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What is scholarship?
activities that systematically advance the teaching, research, and practice of nursing through rigorous inquiry that 1) is significant to the profession, 2) is creative, 3) can be documented, 4) can be replicated or elaborated, and 5) can be peer-reviewed through various methods
What are the 4 kinds of scholarship in nursing?
- Scholarship of:
What are some examples of scholarship discovery?
peer-reviewed publications or presentations of research, theory, or philosophical essays, grant awards in support of research or scholarship
What are some examples of the scholarship of teaching?
presentations related to teaching and learning, published textbooks or other learning aids
What are some examples of the scholarship of Practice (application)?
professional certifications, degrees, and other specialty credentials, compiling and analyzing patient or health services outcomes.
What are some examples of Scholarship of Integration?
development of interdisciplinary educational programs and service projects
What are the components of scholarship in nursing?
- Evidence-based practice
- Nursing as a body of knowlege
What is research?
Systemic investigation of a phenomena related to improving pt care
List the 7 research priorities for National Institute of Nursing Research:
- 1. chronic illness
- 2. quality and cost effectiveness of care
- 3. health promotion and disease prevention
- 4. management of symptoms
- 5. adaptation to new technologies
- 6. health disparities
- 7. palliative care at end of life
List the 8 steps of the research process
- 1. Identify a problem
- 2. Review Literature
- 3.For Hypothesis
- 4. Design a study
- 5. Implementation
- 6.Draw Conclusion
- 7. Discuss implementation
- 8. Distribute findings
A Theory is:
- one or more relatively concrete and specific concepts that are derived from a conceptual model
- *theories are less broad than conceptual models
What is the difference between a Grand Theory and a Middle-range Theory?
- Grand: a very broad conceptualization of nursing phenomena
- Middle: Narrower in focus and makes connections between grand theories and nursing practice
What is Peplau's Theory of Interpersonal Relations in Nursing?
Based on premise that relationship between patient and nurse is focus of attention, rather than the patient only as unit of attention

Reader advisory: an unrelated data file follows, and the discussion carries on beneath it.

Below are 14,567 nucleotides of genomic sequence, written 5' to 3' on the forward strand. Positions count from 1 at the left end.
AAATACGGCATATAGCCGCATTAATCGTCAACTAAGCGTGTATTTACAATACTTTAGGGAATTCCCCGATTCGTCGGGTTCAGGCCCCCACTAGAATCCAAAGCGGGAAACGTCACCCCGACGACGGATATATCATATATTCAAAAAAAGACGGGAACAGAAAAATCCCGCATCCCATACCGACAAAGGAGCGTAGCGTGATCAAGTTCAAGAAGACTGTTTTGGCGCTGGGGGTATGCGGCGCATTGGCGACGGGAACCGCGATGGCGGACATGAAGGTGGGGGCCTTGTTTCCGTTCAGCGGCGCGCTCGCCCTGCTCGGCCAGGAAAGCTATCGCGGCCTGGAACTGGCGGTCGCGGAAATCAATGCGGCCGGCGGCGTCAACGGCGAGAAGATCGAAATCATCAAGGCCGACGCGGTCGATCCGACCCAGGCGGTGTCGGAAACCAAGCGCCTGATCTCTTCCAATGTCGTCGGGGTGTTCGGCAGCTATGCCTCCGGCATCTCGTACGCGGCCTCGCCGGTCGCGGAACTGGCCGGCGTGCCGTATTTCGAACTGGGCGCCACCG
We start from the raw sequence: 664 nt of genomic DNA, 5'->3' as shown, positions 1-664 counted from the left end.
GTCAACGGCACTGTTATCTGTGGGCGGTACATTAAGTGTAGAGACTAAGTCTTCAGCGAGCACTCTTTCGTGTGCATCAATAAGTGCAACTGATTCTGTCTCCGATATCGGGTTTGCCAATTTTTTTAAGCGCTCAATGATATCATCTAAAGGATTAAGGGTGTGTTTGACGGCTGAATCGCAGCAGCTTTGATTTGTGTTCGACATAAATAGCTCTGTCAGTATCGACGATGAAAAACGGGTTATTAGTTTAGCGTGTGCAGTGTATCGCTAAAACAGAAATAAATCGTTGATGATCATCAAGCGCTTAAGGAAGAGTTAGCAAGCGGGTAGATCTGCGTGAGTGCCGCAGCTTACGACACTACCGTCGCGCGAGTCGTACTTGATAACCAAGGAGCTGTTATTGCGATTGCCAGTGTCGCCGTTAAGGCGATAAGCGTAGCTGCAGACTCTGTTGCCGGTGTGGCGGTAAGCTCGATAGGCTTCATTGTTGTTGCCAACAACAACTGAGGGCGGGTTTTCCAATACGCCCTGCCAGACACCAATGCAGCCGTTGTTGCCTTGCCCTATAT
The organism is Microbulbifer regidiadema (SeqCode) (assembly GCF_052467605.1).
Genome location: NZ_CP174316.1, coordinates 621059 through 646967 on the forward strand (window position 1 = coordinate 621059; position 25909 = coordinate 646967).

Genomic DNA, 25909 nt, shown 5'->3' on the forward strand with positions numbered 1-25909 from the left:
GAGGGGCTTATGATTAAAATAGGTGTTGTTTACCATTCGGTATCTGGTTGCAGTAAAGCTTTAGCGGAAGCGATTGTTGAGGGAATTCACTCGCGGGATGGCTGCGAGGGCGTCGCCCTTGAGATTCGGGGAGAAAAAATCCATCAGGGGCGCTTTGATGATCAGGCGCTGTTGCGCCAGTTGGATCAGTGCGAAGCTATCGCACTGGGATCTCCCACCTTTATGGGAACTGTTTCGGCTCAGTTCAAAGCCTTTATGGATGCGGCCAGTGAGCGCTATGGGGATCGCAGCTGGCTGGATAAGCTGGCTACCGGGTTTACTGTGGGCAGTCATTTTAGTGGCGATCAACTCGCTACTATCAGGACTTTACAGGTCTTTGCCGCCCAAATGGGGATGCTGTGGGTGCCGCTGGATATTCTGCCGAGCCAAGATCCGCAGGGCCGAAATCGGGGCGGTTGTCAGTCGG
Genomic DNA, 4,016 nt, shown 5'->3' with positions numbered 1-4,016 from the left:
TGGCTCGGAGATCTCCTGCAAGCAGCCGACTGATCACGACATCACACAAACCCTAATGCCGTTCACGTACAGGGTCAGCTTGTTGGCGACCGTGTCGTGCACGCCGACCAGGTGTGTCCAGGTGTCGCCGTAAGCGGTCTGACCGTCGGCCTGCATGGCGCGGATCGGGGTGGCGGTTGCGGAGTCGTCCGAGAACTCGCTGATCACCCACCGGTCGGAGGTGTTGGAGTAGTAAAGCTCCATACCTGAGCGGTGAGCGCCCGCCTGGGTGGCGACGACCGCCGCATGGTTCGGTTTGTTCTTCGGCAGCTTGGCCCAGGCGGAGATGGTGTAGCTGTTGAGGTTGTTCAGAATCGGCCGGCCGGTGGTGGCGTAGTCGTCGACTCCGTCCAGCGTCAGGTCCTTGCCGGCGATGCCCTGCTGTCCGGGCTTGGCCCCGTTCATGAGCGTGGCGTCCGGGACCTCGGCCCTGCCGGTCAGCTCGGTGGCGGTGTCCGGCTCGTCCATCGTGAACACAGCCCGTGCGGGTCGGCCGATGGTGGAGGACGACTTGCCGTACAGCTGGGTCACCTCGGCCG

What is Orlando's Nursing Process Theory?
}Focus is how nurses process their observations of patients behavior and also how they react to patients on the basis of inferences form patients behavior
What is Leininger’s Theory of Culture Care Diversity and Universality
}Goal is transcultural nursing; Respecting culture of patient and recognizing importance of its relationship to nursing care
What was Nightengale's Philosophy On what nursing is and is not?
}Set forth principles that were foundational to nursing including importance of observing the patient, accurately recording information, and principles of cleanliness
- Focused on the person
- Focused on health rather than illness
- Focused on Nursing as opposed to Medicine
What was Henderson's Philosophy?
unique function of the nurse is to assist the individual, sick or well, in the performance of those activities contributing to health or its recovery (or a peaceful death) that he would perform unaided if he had the necessary strength will or knowledge
What was Watson's Philosophy?
- }Proposed 10 Carative Factors which were contrasted with curative to differentiate nursing from medicine
- }Equated health with harmony, resulting from unity of body, mind, and soul, for which the patient is primarily responsible
What is Orem's Self Care Model?
- focuses patient’s self-care capacities and process of designing nursing actions to meet the patient's self care needs
- Goal of nursing is to help pt meet their self care needs
What is King's Theory of Goal Attainment?
}Emphasis on interactions between personal, interpersonal and social systems which influence behavior
What is Roy's Adaptation Model?
- Focuses on individual as a biopsychosocial adaptive system; Human beings adapt to their
- internal and external environments
What is Evidence Based Practice?
: using the best available research findings to make clinical decisions that are most effective and beneficial for patients
What are the 7 levels of evidence?
- Level 1: ideas, editorials, letters, opinion papers
- Level 2: case reports, case studies
- Level 3: information based on lab studies
- Level 4: information based on animal studies
- Level 5&6: information based on studies involving human subjects
- Level 7: clinical trials (Gold Standard)
What is Critical Thinking?
a process by which the thinker improves the quality of his or her thinking by skillfully taking charge of the structures inherent in thinking and imposing intellectual standards upon them
What are some qualities of a critical thinker?
- raises questions and problems
- gathers and assesses relevant info
- arrives at conclusions and solutions that are well-reasoned
- is open minded
- communicates effectively